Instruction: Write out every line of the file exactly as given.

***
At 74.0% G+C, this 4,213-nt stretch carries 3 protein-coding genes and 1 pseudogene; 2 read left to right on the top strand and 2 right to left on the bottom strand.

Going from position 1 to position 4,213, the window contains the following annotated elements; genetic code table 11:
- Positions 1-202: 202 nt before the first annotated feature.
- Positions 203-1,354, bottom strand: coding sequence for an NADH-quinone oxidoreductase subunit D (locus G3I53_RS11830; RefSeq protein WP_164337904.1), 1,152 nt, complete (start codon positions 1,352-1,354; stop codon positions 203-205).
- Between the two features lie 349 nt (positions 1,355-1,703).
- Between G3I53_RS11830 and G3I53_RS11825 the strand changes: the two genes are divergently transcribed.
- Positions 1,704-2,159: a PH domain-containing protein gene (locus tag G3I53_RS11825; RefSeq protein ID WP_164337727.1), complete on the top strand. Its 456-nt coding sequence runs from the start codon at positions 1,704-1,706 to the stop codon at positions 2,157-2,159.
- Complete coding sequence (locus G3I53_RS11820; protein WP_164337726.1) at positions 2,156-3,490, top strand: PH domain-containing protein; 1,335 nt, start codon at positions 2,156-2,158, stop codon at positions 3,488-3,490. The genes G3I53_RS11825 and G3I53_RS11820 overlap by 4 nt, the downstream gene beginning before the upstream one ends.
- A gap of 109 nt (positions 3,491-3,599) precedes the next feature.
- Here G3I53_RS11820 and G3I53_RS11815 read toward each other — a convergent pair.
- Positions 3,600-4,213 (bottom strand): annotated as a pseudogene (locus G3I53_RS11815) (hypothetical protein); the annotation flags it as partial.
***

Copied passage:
At 74.0% G+C, this 4,213-nt stretch carries 3 protein-coding genes and 1 pseudogene; 2 read left to right on the top strand and 2 right to left on the bottom strand.

Going from position 1 to position 4,213, the window contains the following annotated elements; genetic code table 11:
- Positions 1-202: 202 nt before the first annotated feature.
- Positions 203-1,354, bottom strand: coding sequence for an NADH-quinone oxidoreductase subunit D (locus G3I53_RS11830; RefSeq protein WP_164337904.1), 1,152 nt, complete (start codon positions 1,352-1,354; stop codon positions 203-205).
- Between the two features lie 349 nt (positions 1,355-1,703).
- Between G3I53_RS11830 and G3I53_RS11825 the strand changes: the two genes are divergently transcribed.
- Positions 1,704-2,159: a PH domain-containing protein gene (locus tag G3I53_RS11825; RefSeq protein ID WP_164337727.1), complete on the top strand. Its 456-nt coding sequence runs from the start codon at positions 1,704-1,706 to the stop codon at positions 2,157-2,159.
- Complete coding sequence (locus G3I53_RS11820; protein WP_164337726.1) at positions 2,156-3,490, top strand: PH domain-containing protein; 1,335 nt, start codon at positions 2,156-2,158, stop codon at positions 3,488-3,490. The genes G3I53_RS11825 and G3I53_RS11820 overlap by 4 nt, the downstream gene beginning before the upstream one ends.
- A gap of 109 nt (positions 3,491-3,599) precedes the next feature.
- Here G3I53_RS11820 and G3I53_RS11815 read toward each other — a convergent pair.
- Positions 3,600-4,213 (bottom strand): annotated as a pseudogene (locus G3I53_RS11815) (hypothetical protein); the annotation flags it as partial.